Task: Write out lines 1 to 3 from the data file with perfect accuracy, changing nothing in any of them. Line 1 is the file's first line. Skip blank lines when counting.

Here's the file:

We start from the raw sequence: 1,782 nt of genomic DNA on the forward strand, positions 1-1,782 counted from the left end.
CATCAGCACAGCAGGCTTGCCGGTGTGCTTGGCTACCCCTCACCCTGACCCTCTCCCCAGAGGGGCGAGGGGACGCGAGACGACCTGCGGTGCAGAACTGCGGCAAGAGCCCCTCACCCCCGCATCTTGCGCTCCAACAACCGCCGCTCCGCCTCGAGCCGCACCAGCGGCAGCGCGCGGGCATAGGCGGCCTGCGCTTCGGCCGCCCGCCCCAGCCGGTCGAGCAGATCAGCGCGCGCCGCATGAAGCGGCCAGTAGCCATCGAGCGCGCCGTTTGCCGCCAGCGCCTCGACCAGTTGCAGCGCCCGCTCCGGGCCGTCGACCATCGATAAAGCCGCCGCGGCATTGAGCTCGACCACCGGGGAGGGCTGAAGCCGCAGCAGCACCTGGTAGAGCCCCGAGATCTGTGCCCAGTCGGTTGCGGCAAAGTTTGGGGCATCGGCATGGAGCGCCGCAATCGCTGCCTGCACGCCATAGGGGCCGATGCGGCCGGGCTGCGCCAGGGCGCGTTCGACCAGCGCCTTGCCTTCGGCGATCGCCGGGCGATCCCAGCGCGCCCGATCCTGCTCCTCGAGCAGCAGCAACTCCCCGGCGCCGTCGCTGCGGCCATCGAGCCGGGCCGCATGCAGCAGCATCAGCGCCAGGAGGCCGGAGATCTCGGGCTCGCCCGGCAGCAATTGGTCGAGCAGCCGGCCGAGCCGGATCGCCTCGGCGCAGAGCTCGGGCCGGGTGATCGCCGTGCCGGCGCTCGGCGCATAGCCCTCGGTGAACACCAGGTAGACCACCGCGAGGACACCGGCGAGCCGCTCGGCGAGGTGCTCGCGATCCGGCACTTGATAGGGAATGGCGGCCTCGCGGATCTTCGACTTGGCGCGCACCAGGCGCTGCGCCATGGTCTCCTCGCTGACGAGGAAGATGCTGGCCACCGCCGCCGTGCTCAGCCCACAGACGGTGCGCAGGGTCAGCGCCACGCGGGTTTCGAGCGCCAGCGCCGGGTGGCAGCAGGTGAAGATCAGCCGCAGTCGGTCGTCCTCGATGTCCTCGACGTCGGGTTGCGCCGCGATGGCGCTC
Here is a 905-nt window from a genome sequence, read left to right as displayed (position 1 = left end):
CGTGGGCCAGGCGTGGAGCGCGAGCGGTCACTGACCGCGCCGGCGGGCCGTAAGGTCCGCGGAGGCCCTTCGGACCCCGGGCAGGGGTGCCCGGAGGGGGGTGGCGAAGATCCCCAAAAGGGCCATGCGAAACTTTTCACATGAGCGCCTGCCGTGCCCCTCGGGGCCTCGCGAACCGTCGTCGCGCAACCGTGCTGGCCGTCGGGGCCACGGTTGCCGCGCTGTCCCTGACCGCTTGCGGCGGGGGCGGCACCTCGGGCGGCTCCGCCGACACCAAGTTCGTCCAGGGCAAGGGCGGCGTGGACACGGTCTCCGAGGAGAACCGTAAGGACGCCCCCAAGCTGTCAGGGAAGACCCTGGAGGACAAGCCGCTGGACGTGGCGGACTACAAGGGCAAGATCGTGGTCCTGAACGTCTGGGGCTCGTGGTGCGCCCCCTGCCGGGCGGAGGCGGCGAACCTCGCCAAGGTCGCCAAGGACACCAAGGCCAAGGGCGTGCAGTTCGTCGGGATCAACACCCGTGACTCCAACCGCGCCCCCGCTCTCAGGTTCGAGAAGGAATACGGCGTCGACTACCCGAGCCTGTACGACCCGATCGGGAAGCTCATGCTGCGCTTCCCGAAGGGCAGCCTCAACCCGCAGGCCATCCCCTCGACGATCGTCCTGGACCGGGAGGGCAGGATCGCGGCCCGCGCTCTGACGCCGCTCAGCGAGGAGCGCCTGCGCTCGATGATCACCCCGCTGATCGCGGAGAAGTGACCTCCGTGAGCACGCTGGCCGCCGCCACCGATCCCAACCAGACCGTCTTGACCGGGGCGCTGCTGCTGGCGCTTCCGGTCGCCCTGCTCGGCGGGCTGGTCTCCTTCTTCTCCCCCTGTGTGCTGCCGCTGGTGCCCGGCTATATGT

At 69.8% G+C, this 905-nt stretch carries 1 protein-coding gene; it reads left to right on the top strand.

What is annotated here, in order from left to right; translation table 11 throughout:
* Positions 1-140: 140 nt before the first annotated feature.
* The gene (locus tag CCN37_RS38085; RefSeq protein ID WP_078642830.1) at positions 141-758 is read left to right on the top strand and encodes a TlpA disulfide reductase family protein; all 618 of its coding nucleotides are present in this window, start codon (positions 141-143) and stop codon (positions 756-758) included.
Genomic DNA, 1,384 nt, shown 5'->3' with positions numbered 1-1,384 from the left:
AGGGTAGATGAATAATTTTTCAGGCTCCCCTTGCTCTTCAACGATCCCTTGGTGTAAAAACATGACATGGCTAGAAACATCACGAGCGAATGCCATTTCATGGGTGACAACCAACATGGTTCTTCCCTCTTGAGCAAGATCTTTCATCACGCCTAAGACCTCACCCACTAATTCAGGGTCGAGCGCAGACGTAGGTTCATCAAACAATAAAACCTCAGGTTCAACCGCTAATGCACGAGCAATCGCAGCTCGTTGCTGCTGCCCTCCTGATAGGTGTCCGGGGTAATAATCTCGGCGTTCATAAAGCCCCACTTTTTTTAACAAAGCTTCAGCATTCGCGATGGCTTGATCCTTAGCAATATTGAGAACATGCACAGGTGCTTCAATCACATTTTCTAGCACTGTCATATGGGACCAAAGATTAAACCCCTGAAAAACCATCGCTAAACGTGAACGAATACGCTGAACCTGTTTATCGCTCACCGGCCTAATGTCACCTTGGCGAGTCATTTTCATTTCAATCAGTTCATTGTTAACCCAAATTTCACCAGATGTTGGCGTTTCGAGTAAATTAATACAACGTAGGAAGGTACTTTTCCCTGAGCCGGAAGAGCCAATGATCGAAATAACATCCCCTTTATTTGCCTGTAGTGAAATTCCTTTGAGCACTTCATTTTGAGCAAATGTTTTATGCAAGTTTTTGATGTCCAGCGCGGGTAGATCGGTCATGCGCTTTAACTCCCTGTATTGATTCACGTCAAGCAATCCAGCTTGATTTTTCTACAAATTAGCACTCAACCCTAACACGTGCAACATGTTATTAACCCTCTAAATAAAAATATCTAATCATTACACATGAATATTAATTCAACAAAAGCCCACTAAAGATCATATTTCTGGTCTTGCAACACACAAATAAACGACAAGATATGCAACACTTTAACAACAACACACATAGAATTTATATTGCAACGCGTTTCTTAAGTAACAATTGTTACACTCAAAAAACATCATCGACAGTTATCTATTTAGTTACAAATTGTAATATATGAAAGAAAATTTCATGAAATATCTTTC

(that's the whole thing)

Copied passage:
We start from the raw sequence: 1,782 nt of genomic DNA on the forward strand, positions 1-1,782 counted from the left end.
CATCAGCACAGCAGGCTTGCCGGTGTGCTTGGCTACCCCTCACCCTGACCCTCTCCCCAGAGGGGCGAGGGGACGCGAGACGACCTGCGGTGCAGAACTGCGGCAAGAGCCCCTCACCCCCGCATCTTGCGCTCCAACAACCGCCGCTCCGCCTCGAGCCGCACCAGCGGCAGCGCGCGGGCATAGGCGGCCTGCGCTTCGGCCGCCCGCCCCAGCCGGTCGAGCAGATCAGCGCGCGCCGCATGAAGCGGCCAGTAGCCATCGAGCGCGCCGTTTGCCGCCAGCGCCTCGACCAGTTGCAGCGCCCGCTCCGGGCCGTCGACCATCGATAAAGCCGCCGCGGCATTGAGCTCGACCACCGGGGAGGGCTGAAGCCGCAGCAGCACCTGGTAGAGCCCCGAGATCTGTGCCCAGTCGGTTGCGGCAAAGTTTGGGGCATCGGCATGGAGCGCCGCAATCGCTGCCTGCACGCCATAGGGGCCGATGCGGCCGGGCTGCGCCAGGGCGCGTTCGACCAGCGCCTTGCCTTCGGCGATCGCCGGGCGATCCCAGCGCGCCCGATCCTGCTCCTCGAGCAGCAGCAACTCCCCGGCGCCGTCGCTGCGGCCATCGAGCCGGGCCGCATGCAGCAGCATCAGCGCCAGGAGGCCGGAGATCTCGGGCTCGCCCGGCAGCAATTGGTCGAGCAGCCGGCCGAGCCGGATCGCCTCGGCGCAGAGCTCGGGCCGGGTGATCGCCGTGCCGGCGCTCGGCGCATAGCCCTCGGTGAACACCAGGTAGACCACCGCGAGGACACCGGCGAGCCGCTCGGCGAGGTGCTCGCGATCCGGCACTTGATAGGGAATGGCGGCCTCGCGGATCTTCGACTTGGCGCGCACCAGGCGCTGCGCCATGGTCTCCTCGCTGACGAGGAAGATGCTGGCCACCGCCGCCGTGCTCAGCCCACAGACGGTGCGCAGGGTCAGCGCCACGCGGGTTTCGAGCGCCAGCGCCGGGTGGCAGCAGGTGAAGATCAGCCGCAGTCGGTCGTCCTCGATGTCCTCGACGTCGGGTTGCGCCGCGATGGCGCTC
Here is a 905-nt window from a genome sequence, read left to right as displayed (position 1 = left end):